7. Space Trends www.aero.org/capabilities/cords/ Bigger: Distributed communications architectures Smaller: Rad-hard electronics, catching up to terrestrial node sizes Diverse: Fractionated, composable satellites such as Software Defined Radio (SDR) or even Cognitive Radio More dangerous: Space is congested (debris, users) and contested – the US operates critical national security capabilities within this dangerous environment, so the capabilities are vulnerable More competitive: Commercialization and internationalization (e.g., SpaceX), however, US losing edge in space technology; ITAR restrictions reduce global competitiveness of US companies Less US talent: STEM Challenge as with cyber Distribution A. Approved for public release; distribution is unlimited.
8. Cyber Trends (top500.org) Bigger: HPC: Petascale to exascale • Programmable, performance (peta to exa), green Smaller: Nanoelectronics (e.g., nanowires, memristers) Diverse: Clusters, clouds, GPUs, FPGAs More dangerous: Advanced threat, insider threat, supply chain More competitive: global hardware, software, talent Embedded: 4.5M LOC in F-35, 90% of functionality More complex: Interconnected Greener: infrastructure and algorithms Less US talent: STEM Challenge Source: www.dodlive.mil Distribution A. Approved for public release; distribution is unlimited.
9. A Perfect Storm Technology Change Complexity Threat ~1M viruses in Connectivity Foreign 2008 Supply Years Vulnerabilities 14k in nvd.nist.gov 2004 Cost Overruns 20-50% Overruns (GAO) US Computing Graduates -5% program managers <10% -12% production engineers Expert StaffOverruns in 1950s 1.7 k in -20% financial managers Response 2001 50K viruses in 2000 Seconds Timelines1998 2000 2002 2004 2006 2008 Distribution A. Approved for public release; distribution is unlimited.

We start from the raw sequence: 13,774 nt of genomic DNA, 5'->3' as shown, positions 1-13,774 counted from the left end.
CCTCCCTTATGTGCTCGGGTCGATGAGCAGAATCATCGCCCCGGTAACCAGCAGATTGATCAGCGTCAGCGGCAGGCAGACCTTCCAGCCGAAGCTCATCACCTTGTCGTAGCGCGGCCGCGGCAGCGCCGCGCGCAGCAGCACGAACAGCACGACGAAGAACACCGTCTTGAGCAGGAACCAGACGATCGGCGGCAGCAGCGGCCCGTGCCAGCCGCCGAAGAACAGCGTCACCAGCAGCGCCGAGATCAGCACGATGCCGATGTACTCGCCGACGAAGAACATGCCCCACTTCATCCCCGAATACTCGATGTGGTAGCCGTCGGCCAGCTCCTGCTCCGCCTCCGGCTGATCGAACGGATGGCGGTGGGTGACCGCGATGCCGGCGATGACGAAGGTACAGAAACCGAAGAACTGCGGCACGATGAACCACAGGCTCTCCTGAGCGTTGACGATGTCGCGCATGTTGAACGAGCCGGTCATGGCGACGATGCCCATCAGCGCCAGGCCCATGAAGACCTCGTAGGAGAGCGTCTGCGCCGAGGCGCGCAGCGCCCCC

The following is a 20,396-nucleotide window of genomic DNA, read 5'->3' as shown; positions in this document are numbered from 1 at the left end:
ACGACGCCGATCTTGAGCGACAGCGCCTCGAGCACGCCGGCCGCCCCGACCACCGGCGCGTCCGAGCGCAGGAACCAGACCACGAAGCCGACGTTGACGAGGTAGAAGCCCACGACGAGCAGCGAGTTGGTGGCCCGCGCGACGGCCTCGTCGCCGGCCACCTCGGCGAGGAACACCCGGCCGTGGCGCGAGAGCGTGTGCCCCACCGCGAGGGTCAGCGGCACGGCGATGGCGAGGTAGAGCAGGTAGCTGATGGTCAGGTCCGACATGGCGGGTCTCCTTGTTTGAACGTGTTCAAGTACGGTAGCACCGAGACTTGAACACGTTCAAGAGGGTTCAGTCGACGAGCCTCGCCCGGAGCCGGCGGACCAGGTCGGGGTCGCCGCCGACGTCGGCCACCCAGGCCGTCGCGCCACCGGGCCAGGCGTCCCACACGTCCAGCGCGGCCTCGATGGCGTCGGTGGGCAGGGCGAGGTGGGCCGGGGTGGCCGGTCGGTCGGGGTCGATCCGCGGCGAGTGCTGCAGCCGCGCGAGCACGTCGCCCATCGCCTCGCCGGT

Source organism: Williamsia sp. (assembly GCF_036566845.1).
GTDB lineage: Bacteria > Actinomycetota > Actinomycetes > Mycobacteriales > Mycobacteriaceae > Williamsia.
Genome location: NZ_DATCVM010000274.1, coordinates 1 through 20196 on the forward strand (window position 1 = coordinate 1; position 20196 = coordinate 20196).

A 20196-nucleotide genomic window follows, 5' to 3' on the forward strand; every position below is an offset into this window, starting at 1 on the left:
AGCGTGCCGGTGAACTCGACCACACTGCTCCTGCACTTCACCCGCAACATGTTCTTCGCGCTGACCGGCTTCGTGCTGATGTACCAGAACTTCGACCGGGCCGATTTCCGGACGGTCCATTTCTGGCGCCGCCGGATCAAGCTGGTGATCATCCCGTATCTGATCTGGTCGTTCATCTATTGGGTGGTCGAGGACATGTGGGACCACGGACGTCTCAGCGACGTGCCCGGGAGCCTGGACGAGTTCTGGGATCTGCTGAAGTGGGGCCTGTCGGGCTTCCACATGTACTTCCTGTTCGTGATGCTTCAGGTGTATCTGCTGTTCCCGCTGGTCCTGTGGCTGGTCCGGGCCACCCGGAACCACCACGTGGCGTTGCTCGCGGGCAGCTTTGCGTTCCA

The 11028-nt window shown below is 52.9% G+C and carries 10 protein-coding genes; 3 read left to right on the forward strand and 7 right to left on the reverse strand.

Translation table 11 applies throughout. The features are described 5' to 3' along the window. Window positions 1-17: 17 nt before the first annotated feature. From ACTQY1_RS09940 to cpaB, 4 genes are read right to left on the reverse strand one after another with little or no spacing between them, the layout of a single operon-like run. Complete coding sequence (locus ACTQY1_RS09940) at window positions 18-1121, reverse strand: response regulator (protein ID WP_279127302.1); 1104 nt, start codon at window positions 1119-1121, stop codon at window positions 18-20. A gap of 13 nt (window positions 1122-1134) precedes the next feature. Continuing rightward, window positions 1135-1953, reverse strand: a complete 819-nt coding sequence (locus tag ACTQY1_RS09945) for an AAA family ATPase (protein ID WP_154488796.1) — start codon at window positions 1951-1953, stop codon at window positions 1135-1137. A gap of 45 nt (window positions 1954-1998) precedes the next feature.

10. DoD and AFRL Cyberspace Strategy Aligned DEPARTMENT OF DEFENSE STRATEGY FOR OPERATING IN CYBERSPACE Align with others and grow AF expertiseStrategic Initiative 1: Treat cyberspace as anoperational domain to organize, train, and equip sothat DoD can take full advantage of cyberspace’s AFRL Strategic Cyber Thrustspotential Assure and Empower the MissionStrategic Initiative 2: Employ new defense operatingconcepts to protect DoD networks and systems Optimize Human-Machine SystemsStrategic Initiative 3: Partner with other U.S.government departments and agencies and theprivate sector to enable a whole-of-governmentcybersecurity strategy Enhance Agility and ResilienceStrategic Initiative 4: Build robust relationshipswith U.S. allies and international partners tostrengthen collective cybersecurity Invent Foundations of Trust and Assurance Strategic Initiative 5: Leverage the nation’s ingenuity through an exceptional cyber workforce Partner with acquisition and rapid technological innovation and operational communities Distribution A. Approved for public release; distribution is unlimited.
11. Observations Increasing risk = f(threats, vulnerabilities, dependence, and consequences) Increasing capabilities and opportunities Increasingly contested, congested, competitive Global technology proliferation and acceleration driving need for rapid acquisition model Fiction can help shape futures Distribution A. Approved for public release; distribution is unlimited.